Being Unitarian Universalist is not about reaching a specific point or place. If “revelation is not sealed”, then as UUs, we can always learn more and grow deeper in terms of living out our faith and values. For those relatively new to Unitarian Universalism, the focus may be about exploring how one’s own values, beliefs, and spirituality intersect with Unitarian Universalism and how to be part of a covenantal religious community, rather than a creedal one. We created a mentoring program, “The Intentional UU” as a way to support new members in moving from the “foyer” of Unitarian Universalism, into the living spaces.
In time, we can move from exploring what Unitarian Universalism means for us as individuals to how we can embody Unitarian Universalism, how we can live out it within and beyond the congregation. If we trust that Unitarian Universalism has something important, something life-giving and life-saving for our world, then we need to commit beyond the personal to the prophetic, to put into practice the world as we imagine it can be, even as we love the world as it is. We need to become leaders.
When we hear the word “leader”, we often think of a title or a job. And sometimes leaders have these things. But, in the context of our Unitarian Universalist communities, leadership is more than that. Quaker teacher and writer Parker Palmer writes: “Like many people, I reserved (the term leadership) for the special few. But at some point I had an insight that revealed how distorted my youthful standards for leadership were and how natural and widespread leadership actually is...The insight was simple: we are not autonomous individuals...Yes, there are differences in social status among us, but they have more to do with perception than reality. And yes, those perceptions breed a version of ‘reality’ that we have to cope with. But that version is only veneer. The deep and abiding reality—the reality we do not invent, the reality we have to cope with—is that we are interconnected beings born in and for community. If that is true, and surely it is, then leadership is everyone’s vocation, and it is an evasion to claim that it is not. When we live in the close-knit ecosystem called community, everyone follows and everyone leads. Leadership, I now understand, simply comes with the territory called being human.” (from Leading from Within, Sam Intrator and Megan Scribner, eds.)
If leadership is part of being in community, then leadership is part of our religious, spiritual and faith development as Unitarian Universalists. John Schneider, Bonnie Rankin, Deidre Heck, and myself (along with the help of several others) are piloting a new program entitled “The Soul of a Leader” that explores what it means to embody our Unitarian Universalism beyond our individual beliefs and spiritualities into leadership in our communities. So, be on the look out for more information if you are interested in this experiment.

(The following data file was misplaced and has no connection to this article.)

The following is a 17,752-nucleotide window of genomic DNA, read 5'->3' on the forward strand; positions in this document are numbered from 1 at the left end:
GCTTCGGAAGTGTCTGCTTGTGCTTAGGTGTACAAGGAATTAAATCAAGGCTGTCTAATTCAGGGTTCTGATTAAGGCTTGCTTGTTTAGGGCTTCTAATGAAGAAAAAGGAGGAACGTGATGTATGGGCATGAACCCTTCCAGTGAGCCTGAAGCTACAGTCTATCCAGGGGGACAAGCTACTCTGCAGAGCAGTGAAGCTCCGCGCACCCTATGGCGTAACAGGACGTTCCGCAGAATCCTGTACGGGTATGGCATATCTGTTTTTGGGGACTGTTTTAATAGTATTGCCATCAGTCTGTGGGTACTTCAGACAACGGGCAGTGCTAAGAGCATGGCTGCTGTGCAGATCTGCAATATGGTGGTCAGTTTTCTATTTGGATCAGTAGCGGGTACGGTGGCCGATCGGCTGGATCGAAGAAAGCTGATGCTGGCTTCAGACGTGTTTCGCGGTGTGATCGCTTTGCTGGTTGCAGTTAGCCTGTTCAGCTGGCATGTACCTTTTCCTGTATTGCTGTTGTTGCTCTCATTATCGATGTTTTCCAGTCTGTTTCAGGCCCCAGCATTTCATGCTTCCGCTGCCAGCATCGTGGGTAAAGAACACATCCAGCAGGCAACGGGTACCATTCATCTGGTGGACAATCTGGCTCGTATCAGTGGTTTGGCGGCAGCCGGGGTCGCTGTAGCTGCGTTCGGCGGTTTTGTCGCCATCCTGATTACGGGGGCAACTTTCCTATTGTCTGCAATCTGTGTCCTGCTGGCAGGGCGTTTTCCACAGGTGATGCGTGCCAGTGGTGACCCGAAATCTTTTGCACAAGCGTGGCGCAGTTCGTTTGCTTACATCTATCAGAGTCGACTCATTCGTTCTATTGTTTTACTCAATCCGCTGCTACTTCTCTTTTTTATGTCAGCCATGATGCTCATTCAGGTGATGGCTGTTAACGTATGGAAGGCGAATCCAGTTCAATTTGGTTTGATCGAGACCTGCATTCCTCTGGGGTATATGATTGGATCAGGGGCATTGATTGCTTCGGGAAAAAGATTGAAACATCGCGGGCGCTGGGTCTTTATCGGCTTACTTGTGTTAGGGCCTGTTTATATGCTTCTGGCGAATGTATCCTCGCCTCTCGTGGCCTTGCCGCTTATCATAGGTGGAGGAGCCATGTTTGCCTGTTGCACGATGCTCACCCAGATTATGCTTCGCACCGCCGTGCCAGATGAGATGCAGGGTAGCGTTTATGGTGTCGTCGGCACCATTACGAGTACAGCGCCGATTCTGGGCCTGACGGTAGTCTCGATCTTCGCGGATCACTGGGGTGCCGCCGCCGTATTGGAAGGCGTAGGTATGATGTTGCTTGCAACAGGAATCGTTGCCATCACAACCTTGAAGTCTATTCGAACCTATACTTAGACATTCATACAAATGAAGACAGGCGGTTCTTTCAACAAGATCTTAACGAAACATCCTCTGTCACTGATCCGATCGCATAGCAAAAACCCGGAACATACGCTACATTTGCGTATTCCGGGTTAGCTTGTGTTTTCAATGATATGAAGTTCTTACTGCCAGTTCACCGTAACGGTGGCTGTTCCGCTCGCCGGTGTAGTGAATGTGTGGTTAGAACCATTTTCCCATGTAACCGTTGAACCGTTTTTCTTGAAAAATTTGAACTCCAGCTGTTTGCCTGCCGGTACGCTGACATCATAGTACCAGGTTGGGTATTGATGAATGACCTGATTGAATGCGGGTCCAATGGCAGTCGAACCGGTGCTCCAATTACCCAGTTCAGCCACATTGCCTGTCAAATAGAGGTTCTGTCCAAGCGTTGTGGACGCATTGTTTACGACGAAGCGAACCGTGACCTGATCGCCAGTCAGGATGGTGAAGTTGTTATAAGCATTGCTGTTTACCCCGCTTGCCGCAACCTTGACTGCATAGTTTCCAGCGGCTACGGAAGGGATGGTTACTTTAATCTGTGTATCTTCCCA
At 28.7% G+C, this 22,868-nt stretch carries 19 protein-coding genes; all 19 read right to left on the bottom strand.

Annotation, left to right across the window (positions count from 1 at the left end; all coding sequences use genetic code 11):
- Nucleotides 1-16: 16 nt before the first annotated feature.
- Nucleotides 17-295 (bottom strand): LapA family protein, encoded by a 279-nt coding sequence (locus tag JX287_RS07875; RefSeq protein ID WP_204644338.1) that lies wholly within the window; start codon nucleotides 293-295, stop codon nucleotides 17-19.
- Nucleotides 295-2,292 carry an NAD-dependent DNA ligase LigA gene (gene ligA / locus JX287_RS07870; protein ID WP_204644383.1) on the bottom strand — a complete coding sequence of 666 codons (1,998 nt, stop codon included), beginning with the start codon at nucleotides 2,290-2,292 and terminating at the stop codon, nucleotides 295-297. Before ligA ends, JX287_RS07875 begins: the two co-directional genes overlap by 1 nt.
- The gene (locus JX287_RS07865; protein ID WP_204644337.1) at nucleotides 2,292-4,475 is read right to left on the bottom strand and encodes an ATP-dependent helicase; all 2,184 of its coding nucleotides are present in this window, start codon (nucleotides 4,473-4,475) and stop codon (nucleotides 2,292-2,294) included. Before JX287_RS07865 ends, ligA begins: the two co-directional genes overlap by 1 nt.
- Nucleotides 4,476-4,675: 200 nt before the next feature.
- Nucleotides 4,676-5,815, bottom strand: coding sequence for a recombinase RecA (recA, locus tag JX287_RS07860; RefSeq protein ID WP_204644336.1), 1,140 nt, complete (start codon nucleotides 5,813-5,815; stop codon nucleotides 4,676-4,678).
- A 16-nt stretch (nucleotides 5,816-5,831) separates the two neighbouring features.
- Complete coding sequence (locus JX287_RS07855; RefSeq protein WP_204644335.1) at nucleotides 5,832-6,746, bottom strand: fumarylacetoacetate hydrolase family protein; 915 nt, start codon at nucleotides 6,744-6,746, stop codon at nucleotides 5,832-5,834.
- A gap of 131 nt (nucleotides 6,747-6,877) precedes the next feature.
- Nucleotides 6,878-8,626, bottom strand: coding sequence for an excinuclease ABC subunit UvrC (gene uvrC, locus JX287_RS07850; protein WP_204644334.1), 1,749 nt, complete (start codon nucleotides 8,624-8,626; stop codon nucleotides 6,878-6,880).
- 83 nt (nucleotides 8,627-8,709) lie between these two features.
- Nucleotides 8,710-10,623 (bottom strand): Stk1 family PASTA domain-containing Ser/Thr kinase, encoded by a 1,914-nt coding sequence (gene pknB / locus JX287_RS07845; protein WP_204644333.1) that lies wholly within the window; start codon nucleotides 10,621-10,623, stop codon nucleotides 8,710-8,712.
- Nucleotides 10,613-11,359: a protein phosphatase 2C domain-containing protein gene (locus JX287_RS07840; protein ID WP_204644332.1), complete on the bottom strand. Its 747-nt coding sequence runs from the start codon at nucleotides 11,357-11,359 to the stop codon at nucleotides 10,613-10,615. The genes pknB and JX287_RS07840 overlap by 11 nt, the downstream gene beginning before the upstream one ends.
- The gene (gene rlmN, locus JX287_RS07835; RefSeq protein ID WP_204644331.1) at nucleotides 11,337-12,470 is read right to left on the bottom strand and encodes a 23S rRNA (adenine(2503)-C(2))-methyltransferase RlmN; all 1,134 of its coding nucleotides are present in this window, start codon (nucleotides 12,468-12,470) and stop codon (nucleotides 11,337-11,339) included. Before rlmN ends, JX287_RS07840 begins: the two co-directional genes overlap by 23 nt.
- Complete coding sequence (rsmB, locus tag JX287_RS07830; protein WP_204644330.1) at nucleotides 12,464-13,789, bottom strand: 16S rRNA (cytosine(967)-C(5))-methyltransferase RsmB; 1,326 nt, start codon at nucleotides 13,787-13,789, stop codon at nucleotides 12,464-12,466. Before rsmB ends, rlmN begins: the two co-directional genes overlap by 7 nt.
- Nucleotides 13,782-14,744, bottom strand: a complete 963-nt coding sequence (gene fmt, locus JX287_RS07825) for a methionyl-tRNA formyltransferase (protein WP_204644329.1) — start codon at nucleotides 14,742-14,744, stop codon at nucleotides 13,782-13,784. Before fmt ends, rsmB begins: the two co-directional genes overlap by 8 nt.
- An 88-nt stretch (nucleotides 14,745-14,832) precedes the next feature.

There are a couple of other upcoming events that may be of interest. First, I will be participating in an interfaith service about people with disabilities and religious community, on Saturday, October 19th at 4 pm at St. Patrick’s in Lowell. If you are interested in attending or want to know more, please feel free to contact me. Also, the Greater Lowell Interfaith Leadership Alliance will be holding its annual interfaith Thanksgiving service and multiethnic meal at 4 pm on Saturday, November 16th. The service, “Ways of Praise” will be held at Central Congregational, just up the street from us, and will include a performance by our bell choir, the Meetinghouse Ringers. Then, participants will be invited to join in a procession of lights over to First Parish for a multiethnic meal. This is a real opportunity for us to host an interfaith event that will include all kinds of religious communities from around the greater Lowell area. We have not had our Unitarian Universalist voice present in such events for a long time, and I hope that we open our doors and make our hospitality felt. If you are interested in helping set-up, cook, and/or clean up for this meal, please let me know.